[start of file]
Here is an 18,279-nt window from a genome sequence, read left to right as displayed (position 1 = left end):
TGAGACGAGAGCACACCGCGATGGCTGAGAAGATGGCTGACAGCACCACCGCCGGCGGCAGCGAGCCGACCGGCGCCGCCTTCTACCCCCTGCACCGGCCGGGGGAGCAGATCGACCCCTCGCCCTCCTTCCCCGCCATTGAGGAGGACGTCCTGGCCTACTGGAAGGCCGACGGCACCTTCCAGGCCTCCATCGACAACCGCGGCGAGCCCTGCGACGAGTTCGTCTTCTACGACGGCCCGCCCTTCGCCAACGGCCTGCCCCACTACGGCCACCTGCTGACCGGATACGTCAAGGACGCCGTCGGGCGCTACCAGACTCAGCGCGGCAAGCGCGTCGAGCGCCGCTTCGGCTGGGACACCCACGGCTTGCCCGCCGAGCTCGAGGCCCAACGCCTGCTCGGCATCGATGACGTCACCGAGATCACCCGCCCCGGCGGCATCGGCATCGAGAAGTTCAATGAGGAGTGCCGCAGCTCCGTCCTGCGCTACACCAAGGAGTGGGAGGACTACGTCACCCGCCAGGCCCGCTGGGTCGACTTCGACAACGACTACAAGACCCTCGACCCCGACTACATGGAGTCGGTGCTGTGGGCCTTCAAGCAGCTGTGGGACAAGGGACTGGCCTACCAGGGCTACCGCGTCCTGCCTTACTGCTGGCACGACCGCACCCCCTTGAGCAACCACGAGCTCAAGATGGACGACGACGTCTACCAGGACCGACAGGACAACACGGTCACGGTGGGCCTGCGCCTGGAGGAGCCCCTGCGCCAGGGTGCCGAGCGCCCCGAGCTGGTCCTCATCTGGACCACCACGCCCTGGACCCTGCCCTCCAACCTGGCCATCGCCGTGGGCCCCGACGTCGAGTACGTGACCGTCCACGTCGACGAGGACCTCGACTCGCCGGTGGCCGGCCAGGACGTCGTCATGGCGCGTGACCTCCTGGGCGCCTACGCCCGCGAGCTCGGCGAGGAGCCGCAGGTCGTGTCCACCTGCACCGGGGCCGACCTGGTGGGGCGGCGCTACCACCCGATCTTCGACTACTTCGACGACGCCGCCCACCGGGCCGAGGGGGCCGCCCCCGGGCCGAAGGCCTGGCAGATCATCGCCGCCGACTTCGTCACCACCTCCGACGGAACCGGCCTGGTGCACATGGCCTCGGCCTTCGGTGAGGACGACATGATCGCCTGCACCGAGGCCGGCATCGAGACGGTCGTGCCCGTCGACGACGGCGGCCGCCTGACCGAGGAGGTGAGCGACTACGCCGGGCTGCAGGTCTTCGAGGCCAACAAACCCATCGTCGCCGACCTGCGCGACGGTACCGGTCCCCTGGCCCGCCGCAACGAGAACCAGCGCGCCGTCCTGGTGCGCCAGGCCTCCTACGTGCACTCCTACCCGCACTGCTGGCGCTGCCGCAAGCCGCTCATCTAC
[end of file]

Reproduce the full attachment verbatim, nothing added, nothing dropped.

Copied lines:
Here is an 18,279-nt window from a genome sequence, read left to right as displayed (position 1 = left end):
TGAGACGAGAGCACACCGCGATGGCTGAGAAGATGGCTGACAGCACCACCGCCGGCGGCAGCGAGCCGACCGGCGCCGCCTTCTACCCCCTGCACCGGCCGGGGGAGCAGATCGACCCCTCGCCCTCCTTCCCCGCCATTGAGGAGGACGTCCTGGCCTACTGGAAGGCCGACGGCACCTTCCAGGCCTCCATCGACAACCGCGGCGAGCCCTGCGACGAGTTCGTCTTCTACGACGGCCCGCCCTTCGCCAACGGCCTGCCCCACTACGGCCACCTGCTGACCGGATACGTCAAGGACGCCGTCGGGCGCTACCAGACTCAGCGCGGCAAGCGCGTCGAGCGCCGCTTCGGCTGGGACACCCACGGCTTGCCCGCCGAGCTCGAGGCCCAACGCCTGCTCGGCATCGATGACGTCACCGAGATCACCCGCCCCGGCGGCATCGGCATCGAGAAGTTCAATGAGGAGTGCCGCAGCTCCGTCCTGCGCTACACCAAGGAGTGGGAGGACTACGTCACCCGCCAGGCCCGCTGGGTCGACTTCGACAACGACTACAAGACCCTCGACCCCGACTACATGGAGTCGGTGCTGTGGGCCTTCAAGCAGCTGTGGGACAAGGGACTGGCCTACCAGGGCTACCGCGTCCTGCCTTACTGCTGGCACGACCGCACCCCCTTGAGCAACCACGAGCTCAAGATGGACGACGACGTCTACCAGGACCGACAGGACAACACGGTCACGGTGGGCCTGCGCCTGGAGGAGCCCCTGCGCCAGGGTGCCGAGCGCCCCGAGCTGGTCCTCATCTGGACCACCACGCCCTGGACCCTGCCCTCCAACCTGGCCATCGCCGTGGGCCCCGACGTCGAGTACGTGACCGTCCACGTCGACGAGGACCTCGACTCGCCGGTGGCCGGCCAGGACGTCGTCATGGCGCGTGACCTCCTGGGCGCCTACGCCCGCGAGCTCGGCGAGGAGCCGCAGGTCGTGTCCACCTGCACCGGGGCCGACCTGGTGGGGCGGCGCTACCACCCGATCTTCGACTACTTCGACGACGCCGCCCACCGGGCCGAGGGGGCCGCCCCCGGGCCGAAGGCCTGGCAGATCATCGCCGCCGACTTCGTCACCACCTCCGACGGAACCGGCCTGGTGCACATGGCCTCGGCCTTCGGTGAGGACGACATGATCGCCTGCACCGAGGCCGGCATCGAGACGGTCGTGCCCGTCGACGACGGCGGCCGCCTGACCGAGGAGGTGAGCGACTACGCCGGGCTGCAGGTCTTCGAGGCCAACAAACCCATCGTCGCCGACCTGCGCGACGGTACCGGTCCCCTGGCCCGCCGCAACGAGAACCAGCGCGCCGTCCTGGTGCGCCAGGCCTCCTACGTGCACTCCTACCCGCACTGCTGGCGCTGCCGCAAGCCGCTCATCTAC